Pro-Wrestling is fake, staged, choreographed. Choose your adjective, and it has been used to describe what goes on inside of a 20’x20’ ring each night. Two men “fight” to compete for championships, egos or simply just to win. The year is 2014, and the mystique of professional wrestling in terms of questioning its authenticity has been almost completely erased. In fact, wrestlers aren’t even referred to as “wrestlers” anymore. They are now “sports entertainers”, further separating themselves from the realm of reality. In fact, the word “wrestling” has almost become a dirty word inside the wrestling business, where they are now referred to as “sports entertainers”. Branding them as sports entertainers rather than pro-wrestlers has in and of itself has added to the “wrestling is fake” label.
Ironically, the one element to revive wrestling is BELIEVEABILITY. Think about when you watch a movie, what makes a movie great or not is your ability to SUSPEND DISBELIEF and become immersed and emotionally invested in the story that is being told. In the same way, what made wrestling great was the ability to watch two men inside a squared circle competing with each other for a specific reason. It’s no secret that personal rivalries in sports have always resulted in the cash register ringing, whether it’s football, baseball or pro-wrestling. It’s a timeless formula that personal rivalries create cash, especially in wrestling.
Unfortunately for wrestling, the curtain has been pulled back so much in terms of the business being exposed that it would be difficult to re-educate the audience in terms of creating that sense of believability. However, it’s not impossible to accomplish. In order to re-establish a sense of believability, the WWE needs to look back at why wrestling had such a large growth in audience during its “Attitude Era” (late 90’s/early 2000’s). Yes, the roster was loaded with main-event level talent like Stone Cold, The Rock, Undertaker, Mankind, Kane etc. However, beyond the high level of talent were believable characters/promos and physicality inside and outside of the ring.
The first element to establishing believability is creating a character for a wrestler that is not only very believable, but one in which is an extension of who that person really is. When a wrestler is given or creates a character that is an actual part of who and what they are as a PERSON, it allows them to be comfortable with themselves in front of a live audience, and therefore comes across as organic and natural, rather than forced.
Promos that are scripted word for word and memorized by the talent are very easily visible in delivery. When an audience can see through your words and that you don’t really mean what you’re saying they will hear you but they won’t LISTEN. A wrestler needs to truly BELIEVE what they are saying. It’s become clear that many wrestlers today are simply being given lines to repeat, rather than delivering a message from their own brain.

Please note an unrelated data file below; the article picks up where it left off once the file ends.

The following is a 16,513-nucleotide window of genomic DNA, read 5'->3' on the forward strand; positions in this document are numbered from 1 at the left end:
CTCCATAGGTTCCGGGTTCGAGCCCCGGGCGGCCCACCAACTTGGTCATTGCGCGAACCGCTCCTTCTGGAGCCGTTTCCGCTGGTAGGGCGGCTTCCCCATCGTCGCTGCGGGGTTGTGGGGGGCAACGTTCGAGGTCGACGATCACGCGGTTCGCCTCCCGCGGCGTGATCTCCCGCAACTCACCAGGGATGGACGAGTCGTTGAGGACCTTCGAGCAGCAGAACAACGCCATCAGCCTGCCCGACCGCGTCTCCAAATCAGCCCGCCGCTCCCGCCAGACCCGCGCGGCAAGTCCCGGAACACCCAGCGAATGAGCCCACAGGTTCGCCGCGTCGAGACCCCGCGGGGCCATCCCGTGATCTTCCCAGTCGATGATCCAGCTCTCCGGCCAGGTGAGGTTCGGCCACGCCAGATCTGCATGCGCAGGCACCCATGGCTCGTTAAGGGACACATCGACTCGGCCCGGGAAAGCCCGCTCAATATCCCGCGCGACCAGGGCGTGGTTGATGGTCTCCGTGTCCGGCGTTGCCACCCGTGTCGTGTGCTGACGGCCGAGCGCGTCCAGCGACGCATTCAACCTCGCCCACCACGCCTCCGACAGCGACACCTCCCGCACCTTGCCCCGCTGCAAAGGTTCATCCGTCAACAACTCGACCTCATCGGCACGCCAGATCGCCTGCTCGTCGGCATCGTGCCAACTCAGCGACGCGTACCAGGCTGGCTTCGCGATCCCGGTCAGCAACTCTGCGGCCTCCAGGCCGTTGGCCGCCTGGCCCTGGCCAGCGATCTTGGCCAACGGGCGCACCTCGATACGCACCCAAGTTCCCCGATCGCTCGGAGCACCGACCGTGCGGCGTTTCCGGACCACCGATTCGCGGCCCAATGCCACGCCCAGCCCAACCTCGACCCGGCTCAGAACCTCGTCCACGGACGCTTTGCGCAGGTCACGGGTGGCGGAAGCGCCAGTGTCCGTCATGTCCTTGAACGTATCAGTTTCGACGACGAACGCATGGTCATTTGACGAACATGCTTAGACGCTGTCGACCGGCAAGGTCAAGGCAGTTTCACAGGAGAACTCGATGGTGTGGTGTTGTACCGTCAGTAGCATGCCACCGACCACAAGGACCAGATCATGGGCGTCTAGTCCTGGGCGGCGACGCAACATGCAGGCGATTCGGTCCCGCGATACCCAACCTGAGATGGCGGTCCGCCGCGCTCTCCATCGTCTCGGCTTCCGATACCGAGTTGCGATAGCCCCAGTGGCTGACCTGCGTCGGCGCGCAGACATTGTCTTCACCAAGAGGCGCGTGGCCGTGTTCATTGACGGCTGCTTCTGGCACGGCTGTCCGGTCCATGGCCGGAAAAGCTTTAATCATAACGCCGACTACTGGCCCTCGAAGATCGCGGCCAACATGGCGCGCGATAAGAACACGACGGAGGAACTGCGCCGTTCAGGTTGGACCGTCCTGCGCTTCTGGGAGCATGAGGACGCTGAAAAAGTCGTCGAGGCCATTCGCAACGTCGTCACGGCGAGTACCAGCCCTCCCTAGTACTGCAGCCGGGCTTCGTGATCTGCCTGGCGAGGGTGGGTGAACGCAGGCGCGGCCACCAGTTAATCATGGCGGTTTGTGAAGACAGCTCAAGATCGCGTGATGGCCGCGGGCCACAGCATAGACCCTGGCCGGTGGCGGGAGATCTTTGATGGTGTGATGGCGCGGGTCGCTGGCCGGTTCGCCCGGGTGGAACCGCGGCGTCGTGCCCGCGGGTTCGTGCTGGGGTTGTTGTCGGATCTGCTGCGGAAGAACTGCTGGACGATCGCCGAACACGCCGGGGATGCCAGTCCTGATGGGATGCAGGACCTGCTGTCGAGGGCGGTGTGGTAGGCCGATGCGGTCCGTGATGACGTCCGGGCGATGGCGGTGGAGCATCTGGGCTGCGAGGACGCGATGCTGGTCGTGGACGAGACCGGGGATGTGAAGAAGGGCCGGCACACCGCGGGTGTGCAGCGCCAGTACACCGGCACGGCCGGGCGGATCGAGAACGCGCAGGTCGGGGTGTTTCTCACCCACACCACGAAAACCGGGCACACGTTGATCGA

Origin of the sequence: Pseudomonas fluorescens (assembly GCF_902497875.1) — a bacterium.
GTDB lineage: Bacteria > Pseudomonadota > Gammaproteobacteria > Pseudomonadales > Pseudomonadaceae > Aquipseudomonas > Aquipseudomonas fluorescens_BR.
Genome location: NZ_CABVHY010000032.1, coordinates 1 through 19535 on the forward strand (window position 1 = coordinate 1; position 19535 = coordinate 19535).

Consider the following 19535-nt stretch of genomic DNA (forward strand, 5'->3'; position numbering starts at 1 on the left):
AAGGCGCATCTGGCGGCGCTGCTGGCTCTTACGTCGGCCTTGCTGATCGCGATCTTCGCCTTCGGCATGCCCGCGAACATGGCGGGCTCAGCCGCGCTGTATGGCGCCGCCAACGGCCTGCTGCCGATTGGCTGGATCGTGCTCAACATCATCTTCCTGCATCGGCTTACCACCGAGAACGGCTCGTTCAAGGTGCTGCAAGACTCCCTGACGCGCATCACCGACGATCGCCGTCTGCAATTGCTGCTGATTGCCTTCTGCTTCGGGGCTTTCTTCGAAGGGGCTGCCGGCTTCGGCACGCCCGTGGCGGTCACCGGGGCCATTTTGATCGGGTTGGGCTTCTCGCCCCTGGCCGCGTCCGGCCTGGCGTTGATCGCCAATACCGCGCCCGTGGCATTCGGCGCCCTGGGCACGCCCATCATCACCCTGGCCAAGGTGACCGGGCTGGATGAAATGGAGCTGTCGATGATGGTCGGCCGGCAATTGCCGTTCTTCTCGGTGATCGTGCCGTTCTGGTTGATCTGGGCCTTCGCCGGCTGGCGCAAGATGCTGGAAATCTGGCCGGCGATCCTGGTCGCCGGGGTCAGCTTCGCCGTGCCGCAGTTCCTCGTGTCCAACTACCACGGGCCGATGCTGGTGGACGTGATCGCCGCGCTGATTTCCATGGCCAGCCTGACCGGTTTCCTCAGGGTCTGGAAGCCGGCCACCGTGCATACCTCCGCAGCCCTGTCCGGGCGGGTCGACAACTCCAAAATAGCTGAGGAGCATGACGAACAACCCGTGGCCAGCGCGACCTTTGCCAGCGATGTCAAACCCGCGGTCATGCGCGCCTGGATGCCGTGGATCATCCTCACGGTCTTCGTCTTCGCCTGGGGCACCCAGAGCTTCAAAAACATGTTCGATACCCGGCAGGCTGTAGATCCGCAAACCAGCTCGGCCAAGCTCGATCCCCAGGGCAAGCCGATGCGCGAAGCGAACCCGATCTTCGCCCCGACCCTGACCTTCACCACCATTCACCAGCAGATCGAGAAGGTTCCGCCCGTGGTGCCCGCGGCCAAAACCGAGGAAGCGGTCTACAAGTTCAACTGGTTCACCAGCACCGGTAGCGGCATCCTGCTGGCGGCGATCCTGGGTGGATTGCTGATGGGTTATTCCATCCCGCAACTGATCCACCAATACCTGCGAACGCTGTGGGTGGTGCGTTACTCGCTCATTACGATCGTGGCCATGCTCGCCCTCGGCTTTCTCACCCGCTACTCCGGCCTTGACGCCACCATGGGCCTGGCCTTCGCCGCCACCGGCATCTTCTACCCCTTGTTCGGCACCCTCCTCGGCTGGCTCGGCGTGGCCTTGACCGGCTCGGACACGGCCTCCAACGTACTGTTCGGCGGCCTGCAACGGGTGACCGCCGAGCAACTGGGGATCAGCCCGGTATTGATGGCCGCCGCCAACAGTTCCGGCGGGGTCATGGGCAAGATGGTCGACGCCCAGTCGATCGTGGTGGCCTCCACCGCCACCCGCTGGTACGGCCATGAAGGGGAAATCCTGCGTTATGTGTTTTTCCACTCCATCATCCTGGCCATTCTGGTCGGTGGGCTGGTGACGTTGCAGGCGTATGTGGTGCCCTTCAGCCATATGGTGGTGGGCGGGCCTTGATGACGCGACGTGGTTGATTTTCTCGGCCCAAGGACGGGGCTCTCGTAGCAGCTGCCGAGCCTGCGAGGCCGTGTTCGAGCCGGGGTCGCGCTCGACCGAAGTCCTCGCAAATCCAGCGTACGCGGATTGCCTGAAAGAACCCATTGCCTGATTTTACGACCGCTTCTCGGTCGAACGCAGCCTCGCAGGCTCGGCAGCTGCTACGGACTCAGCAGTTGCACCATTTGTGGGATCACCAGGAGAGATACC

Physicality is the final element to recreating the believability in wrestling. As an audience, we know that what we are seeing is a work, but when a match reaches that fine line of saying “wow, how can you fake that?”, that’s the moment when reality and fantasy blend. I’m not advocating that wrestlers try to hurt each other, but rather stiffen up the style and work a little tighter so that we, the audience, can’t see through your work. There is nothing worse than seeing a punch that clearly didn’t land, and having the receiver still sell the punch.
On a final note, having time limits return and closed fist punches banned would also add to the reality presentation. It’s very difficult to look past the fact that no mark is being left on the opponent when you just “punched” him in the face several times. Time limits are also realistic, and add another “finish” to matches.
Unfortunately, WWE is no longer labels themselves as a wrestling company. They are now an “entertainment” company. As mentioned before, this in and of itself hurts the believability of the product. Some may say “Well, everyone knows it’s not real, so why insult the intelligence of the audience?” Ironically, we as an audience WANT to believe that maybe part of what we are seeing is real. Yes we want to be entertained, but why can’t that be done through believability? Let’s not reinvent the wheel.
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